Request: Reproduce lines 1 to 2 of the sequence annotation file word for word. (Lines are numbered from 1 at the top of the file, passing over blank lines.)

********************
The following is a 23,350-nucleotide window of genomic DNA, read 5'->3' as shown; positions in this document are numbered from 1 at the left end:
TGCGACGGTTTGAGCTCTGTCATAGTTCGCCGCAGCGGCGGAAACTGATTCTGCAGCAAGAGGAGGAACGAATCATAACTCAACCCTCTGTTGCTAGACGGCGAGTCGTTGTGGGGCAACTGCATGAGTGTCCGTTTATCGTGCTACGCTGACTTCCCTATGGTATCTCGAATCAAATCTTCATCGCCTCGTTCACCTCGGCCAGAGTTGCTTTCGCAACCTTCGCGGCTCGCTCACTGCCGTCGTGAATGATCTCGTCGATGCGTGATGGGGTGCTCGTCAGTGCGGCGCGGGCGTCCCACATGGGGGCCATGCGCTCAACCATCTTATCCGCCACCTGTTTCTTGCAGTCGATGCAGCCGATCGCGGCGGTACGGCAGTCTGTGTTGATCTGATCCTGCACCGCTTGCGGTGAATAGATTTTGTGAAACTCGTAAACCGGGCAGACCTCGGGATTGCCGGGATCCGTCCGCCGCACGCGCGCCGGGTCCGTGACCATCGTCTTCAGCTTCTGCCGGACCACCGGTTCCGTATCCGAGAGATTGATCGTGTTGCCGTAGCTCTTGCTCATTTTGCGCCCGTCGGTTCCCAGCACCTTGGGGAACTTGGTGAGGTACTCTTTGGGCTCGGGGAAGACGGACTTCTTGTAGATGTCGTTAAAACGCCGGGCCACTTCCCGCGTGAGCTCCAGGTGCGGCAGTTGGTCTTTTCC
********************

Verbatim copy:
The following is a 23,350-nucleotide window of genomic DNA, read 5'->3' as shown; positions in this document are numbered from 1 at the left end:
TGCGACGGTTTGAGCTCTGTCATAGTTCGCCGCAGCGGCGGAAACTGATTCTGCAGCAAGAGGAGGAACGAATCATAACTCAACCCTCTGTTGCTAGACGGCGAGTCGTTGTGGGGCAACTGCATGAGTGTCCGTTTATCGTGCTACGCTGACTTCCCTATGGTATCTCGAATCAAATCTTCATCGCCTCGTTCACCTCGGCCAGAGTTGCTTTCGCAACCTTCGCGGCTCGCTCACTGCCGTCGTGAATGATCTCGTCGATGCGTGATGGGGTGCTCGTCAGTGCGGCGCGGGCGTCCCACATGGGGGCCATGCGCTCAACCATCTTATCCGCCACCTGTTTCTTGCAGTCGATGCAGCCGATCGCGGCGGTACGGCAGTCTGTGTTGATCTGATCCTGCACCGCTTGCGGTGAATAGATTTTGTGAAACTCGTAAACCGGGCAGACCTCGGGATTGCCGGGATCCGTCCGCCGCACGCGCGCCGGGTCCGTGACCATCGTCTTCAGCTTCTGCCGGACCACCGGTTCCGTATCCGAGAGATTGATCGTGTTGCCGTAGCTCTTGCTCATTTTGCGCCCGTCGGTTCCCAGCACCTTGGGGAACTTGGTGAGGTACTCTTTGGGCTCGGGGAAGACGGACTTCTTGTAGATGTCGTTAAAACGCCGGGCCACTTCCCGCGTGAGCTCCAGGTGCGGCAGTTGGTCTTTTCC